WASHINGTON — The Vatican this month is showing unprecedented, if symbolic, outreach on issues of human sexuality, using what’s believed to be for the first time the term ‘‘LGBT’’ — in a planning document for a huge upcoming bishops meeting.
Vatican officials also invited to speak at a second global meeting a prominent advocate for LGBT people, something some gay Catholic groups say has never been done.
The two moves, announced in the past 10 days, are being seen by church-watchers as largely an effort to speak in a more respectful way with a younger generation of Catholics who are confronting the church on topics like female priests, abortion, and sexuality — but who are clearly not ready to totally walk away from the faith.
The efforts related to the Synod of Bishops on Young People (in October) and the World Meeting of Families (in August) are part of an explicit push by Pope Francis’s church to say ‘‘we have to pay attention to this whole LGBT reality, especially for those who have chosen to remain in the church,’’ said the Rev. Thomas Rosica, who has often served as an English assistant to the Vatican press office.
On Tuesday, the Vatican released details of the upcoming bishops’ synod, the third in a series of major global gatherings about the family. The others were in 2014 and 2015. While the document was released only in Italian, the National Catholic Reporter noted that it was the first time the acronym was used. The Catholic Church ‘‘has in the past formally referred to gay people as ‘persons with homosexual tendencies,’ ‘‘ the Reporter said.
Rosica agreed it was a first, but said ‘‘they’re just using the lingo young people use. There’s nothing earth-shattering.’’ Vatican spokeswoman Paloma Garcia Ovejero declined to comment beyond saying, ‘‘I guess there’s no specific answer . . . it’s just the result of so many proposals and will be used as a ‘tool’ for discussion.’’
Vatican spokesman Greg Burke did not respond to a request for comment.
Hundreds of bishops will attend the meeting in Rome to discuss how they can serve young people better. Their meeting will touch on topics from lack of job opportunities in some places and migration to digital addiction and the struggle for reliable news.
A section of the synod outline called ‘‘the body, affectivity and sexuality’’ states that “Sociological studies demonstrate that many young Catholics do not follow the indications of the Church’s sexual moral teachings . . . No bishops’ conference offers solutions or recipes, but many are of the point of view that questions of sexuality must be discussed more openly and without prejudice,” according to the Catholic Reporter.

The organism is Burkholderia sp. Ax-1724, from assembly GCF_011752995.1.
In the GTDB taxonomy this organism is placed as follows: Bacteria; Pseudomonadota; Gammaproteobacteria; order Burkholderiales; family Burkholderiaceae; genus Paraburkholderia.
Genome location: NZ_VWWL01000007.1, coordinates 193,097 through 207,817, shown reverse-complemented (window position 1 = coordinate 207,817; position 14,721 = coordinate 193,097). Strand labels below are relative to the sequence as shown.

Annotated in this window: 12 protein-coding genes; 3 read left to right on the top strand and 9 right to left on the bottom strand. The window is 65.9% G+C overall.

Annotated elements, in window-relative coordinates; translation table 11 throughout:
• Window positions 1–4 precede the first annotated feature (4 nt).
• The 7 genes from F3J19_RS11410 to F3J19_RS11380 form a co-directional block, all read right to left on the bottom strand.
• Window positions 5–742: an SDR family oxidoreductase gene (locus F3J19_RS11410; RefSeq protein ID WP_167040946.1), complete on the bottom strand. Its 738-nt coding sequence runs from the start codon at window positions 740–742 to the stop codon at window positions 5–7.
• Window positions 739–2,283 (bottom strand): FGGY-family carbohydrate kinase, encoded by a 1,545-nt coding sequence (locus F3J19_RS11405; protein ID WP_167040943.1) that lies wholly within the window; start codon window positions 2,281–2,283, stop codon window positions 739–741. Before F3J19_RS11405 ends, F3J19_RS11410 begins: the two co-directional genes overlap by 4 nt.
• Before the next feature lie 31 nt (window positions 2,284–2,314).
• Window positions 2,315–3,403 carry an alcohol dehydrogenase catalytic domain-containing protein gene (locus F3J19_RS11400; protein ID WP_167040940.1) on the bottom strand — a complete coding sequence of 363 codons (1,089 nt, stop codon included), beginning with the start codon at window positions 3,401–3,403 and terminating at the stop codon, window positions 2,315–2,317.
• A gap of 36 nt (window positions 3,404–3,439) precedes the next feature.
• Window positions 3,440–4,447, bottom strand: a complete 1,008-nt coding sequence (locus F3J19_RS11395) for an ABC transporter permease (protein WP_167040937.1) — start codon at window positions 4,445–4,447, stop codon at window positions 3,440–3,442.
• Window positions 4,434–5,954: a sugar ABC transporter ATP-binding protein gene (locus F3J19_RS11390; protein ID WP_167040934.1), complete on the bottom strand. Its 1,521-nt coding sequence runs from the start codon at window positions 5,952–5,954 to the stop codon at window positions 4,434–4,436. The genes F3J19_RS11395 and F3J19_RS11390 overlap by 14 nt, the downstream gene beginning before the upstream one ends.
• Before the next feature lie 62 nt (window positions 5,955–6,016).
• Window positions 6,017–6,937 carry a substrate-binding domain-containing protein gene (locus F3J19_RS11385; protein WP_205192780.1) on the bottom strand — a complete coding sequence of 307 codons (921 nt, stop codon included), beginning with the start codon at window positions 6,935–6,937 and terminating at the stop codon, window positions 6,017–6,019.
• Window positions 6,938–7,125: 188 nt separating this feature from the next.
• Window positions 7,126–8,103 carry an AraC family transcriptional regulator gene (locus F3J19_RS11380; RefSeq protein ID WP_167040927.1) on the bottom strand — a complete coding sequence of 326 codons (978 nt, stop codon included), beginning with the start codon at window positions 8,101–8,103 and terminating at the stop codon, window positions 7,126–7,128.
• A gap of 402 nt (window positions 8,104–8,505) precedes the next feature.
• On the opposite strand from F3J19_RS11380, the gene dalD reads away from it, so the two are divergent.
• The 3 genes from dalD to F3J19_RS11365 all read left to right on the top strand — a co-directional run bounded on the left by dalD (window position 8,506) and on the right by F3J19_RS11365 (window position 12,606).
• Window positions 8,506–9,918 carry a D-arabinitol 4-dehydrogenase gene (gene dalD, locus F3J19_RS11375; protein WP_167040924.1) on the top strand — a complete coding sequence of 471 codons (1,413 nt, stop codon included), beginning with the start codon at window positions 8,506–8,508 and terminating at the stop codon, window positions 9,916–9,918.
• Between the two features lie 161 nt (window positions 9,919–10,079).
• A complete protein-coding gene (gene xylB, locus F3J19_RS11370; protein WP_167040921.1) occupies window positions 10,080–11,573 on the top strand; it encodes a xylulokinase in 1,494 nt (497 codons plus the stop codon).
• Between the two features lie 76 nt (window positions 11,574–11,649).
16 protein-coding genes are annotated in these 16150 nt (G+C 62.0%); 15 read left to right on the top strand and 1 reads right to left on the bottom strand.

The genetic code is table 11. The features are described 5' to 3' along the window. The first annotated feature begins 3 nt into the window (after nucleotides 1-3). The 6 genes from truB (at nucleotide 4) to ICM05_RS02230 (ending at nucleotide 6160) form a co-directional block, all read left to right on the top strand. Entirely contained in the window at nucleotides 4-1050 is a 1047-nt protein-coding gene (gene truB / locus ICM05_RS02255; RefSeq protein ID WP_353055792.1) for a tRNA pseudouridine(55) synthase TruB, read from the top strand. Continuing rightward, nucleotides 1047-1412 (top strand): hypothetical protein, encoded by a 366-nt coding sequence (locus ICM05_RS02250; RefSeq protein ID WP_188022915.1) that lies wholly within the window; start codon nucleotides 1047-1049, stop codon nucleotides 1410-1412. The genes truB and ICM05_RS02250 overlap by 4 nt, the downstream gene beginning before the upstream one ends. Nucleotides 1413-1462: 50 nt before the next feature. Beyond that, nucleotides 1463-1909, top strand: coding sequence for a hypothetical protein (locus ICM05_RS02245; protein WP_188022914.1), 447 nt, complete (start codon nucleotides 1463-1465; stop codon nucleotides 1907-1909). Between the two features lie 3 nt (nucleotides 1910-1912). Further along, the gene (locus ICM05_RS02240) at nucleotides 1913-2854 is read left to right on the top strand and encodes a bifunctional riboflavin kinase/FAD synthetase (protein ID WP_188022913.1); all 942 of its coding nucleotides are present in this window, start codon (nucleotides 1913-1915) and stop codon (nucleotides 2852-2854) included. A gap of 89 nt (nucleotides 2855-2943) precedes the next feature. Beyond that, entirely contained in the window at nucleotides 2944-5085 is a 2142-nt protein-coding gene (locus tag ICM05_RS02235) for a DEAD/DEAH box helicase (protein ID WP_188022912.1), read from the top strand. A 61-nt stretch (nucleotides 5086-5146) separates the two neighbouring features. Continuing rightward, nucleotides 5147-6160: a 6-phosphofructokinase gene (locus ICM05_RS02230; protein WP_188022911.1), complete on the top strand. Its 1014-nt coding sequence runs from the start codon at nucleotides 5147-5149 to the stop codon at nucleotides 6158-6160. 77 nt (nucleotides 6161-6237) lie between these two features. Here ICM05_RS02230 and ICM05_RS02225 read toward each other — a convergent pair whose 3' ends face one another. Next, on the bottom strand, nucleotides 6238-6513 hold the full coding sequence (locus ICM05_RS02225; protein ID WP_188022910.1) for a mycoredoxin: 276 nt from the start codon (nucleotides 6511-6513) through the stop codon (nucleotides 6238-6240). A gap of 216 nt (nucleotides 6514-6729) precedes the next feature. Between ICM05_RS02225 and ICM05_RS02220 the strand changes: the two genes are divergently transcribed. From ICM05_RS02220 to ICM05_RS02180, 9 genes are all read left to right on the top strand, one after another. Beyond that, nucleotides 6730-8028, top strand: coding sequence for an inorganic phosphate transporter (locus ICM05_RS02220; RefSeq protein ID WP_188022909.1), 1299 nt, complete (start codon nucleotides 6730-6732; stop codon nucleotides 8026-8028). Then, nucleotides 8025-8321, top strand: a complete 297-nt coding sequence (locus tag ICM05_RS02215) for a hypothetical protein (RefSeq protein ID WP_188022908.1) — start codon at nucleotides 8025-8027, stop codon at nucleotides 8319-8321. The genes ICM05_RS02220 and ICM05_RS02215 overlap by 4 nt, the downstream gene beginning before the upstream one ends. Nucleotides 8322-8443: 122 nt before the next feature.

‘‘There are young Catholics that find in the teachings of the Church a source of joy and desire ‘not only that they continue to be taught despite their unpopularity, but that they be proclaimed with greater depth,’ ‘‘ the Reporter quotes the document as saying. ‘‘Those that instead do not share the teachings express the desire to remain part of the Church and ask for a greater clarity about them.’’
Francis DeBernardo, executive director of New Ways ministry, which aims to connect gay Catholics and their church, said use of the term LGBT is significant — especially compared with past language, such as people with ‘‘homosexual inclinations.’’
‘‘That said, there is nothing in this new document that indicates a change in church teaching. It simply indicates a new openness to discuss these issues more respectfully. How they actually conduct the synod, and, more importantly, what the final synod document will say, is much more important than these developments,’’ he wrote in an e-mail to the Post.
The second development involves the World Meeting of Families, a massive, Vatican-run event held every three years. The last time it was held, in 2015, Pope Francis was in Philadelphia. The church faced criticism from LGBT advocates when the only sign of gay families amid a days-long display of family issues was a gay man and his mother talking about celibacy.
Eight days ago, the Vatican announced details of the next World Meeting, Aug. 21-26, in Dublin. Among many other speakers will be the Rev. Jim Martin, a New York City Jesuit popularly known as Stephen Colbert’s pastor — but within the church as a fierce advocate for positive images and engagement with gay Catholics. Martin will be the first speaker at a World Meeting ‘‘on positive pastoral outreach to LGBT people,’’ the Associated Press reported.
Martin, author of ‘‘Building a Bridge,’’ about Catholic outreach to the LGBT community, has had several talks canceled in the United States in recent months because of pressure from conservative groups who oppose his call for the church to better accommodate gay Catholics, the AP reported.